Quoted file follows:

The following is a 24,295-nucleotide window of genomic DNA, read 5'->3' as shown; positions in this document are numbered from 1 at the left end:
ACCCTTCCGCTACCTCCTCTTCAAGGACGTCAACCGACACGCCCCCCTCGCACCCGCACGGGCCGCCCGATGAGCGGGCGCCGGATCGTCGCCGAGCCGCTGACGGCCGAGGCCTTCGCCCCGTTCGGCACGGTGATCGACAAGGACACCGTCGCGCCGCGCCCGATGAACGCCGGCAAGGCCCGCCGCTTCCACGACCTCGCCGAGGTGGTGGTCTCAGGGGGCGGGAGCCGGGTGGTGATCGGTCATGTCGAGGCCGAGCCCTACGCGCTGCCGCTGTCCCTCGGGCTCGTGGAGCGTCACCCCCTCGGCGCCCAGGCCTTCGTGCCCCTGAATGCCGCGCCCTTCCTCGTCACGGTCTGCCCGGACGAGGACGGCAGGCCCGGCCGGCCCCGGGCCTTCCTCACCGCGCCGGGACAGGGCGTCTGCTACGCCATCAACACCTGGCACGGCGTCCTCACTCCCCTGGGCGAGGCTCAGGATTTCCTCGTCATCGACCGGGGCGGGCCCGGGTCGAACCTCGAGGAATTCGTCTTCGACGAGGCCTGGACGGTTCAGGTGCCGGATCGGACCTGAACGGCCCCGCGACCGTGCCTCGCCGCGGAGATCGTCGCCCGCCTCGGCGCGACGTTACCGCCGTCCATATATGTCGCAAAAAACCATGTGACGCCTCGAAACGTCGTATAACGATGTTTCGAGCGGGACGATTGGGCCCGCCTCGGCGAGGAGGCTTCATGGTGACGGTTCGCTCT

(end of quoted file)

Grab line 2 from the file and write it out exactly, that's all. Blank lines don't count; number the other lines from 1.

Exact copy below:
ACCCTTCCGCTACCTCCTCTTCAAGGACGTCAACCGACACGCCCCCCTCGCACCCGCACGGGCCGCCCGATGAGCGGGCGCCGGATCGTCGCCGAGCCGCTGACGGCCGAGGCCTTCGCCCCGTTCGGCACGGTGATCGACAAGGACACCGTCGCGCCGCGCCCGATGAACGCCGGCAAGGCCCGCCGCTTCCACGACCTCGCCGAGGTGGTGGTCTCAGGGGGCGGGAGCCGGGTGGTGATCGGTCATGTCGAGGCCGAGCCCTACGCGCTGCCGCTGTCCCTCGGGCTCGTGGAGCGTCACCCCCTCGGCGCCCAGGCCTTCGTGCCCCTGAATGCCGCGCCCTTCCTCGTCACGGTCTGCCCGGACGAGGACGGCAGGCCCGGCCGGCCCCGGGCCTTCCTCACCGCGCCGGGACAGGGCGTCTGCTACGCCATCAACACCTGGCACGGCGTCCTCACTCCCCTGGGCGAGGCTCAGGATTTCCTCGTCATCGACCGGGGCGGGCCCGGGTCGAACCTCGAGGAATTCGTCTTCGACGAGGCCTGGACGGTTCAGGTGCCGGATCGGACCTGAACGGCCCCGCGACCGTGCCTCGCCGCGGAGATCGTCGCCCGCCTCGGCGCGACGTTACCGCCGTCCATATATGTCGCAAAAAACCATGTGACGCCTCGAAACGTCGTATAACGATGTTTCGAGCGGGACGATTGGGCCCGCCTCGGCGAGGAGGCTTCATGGTGACGGTTCGCTCT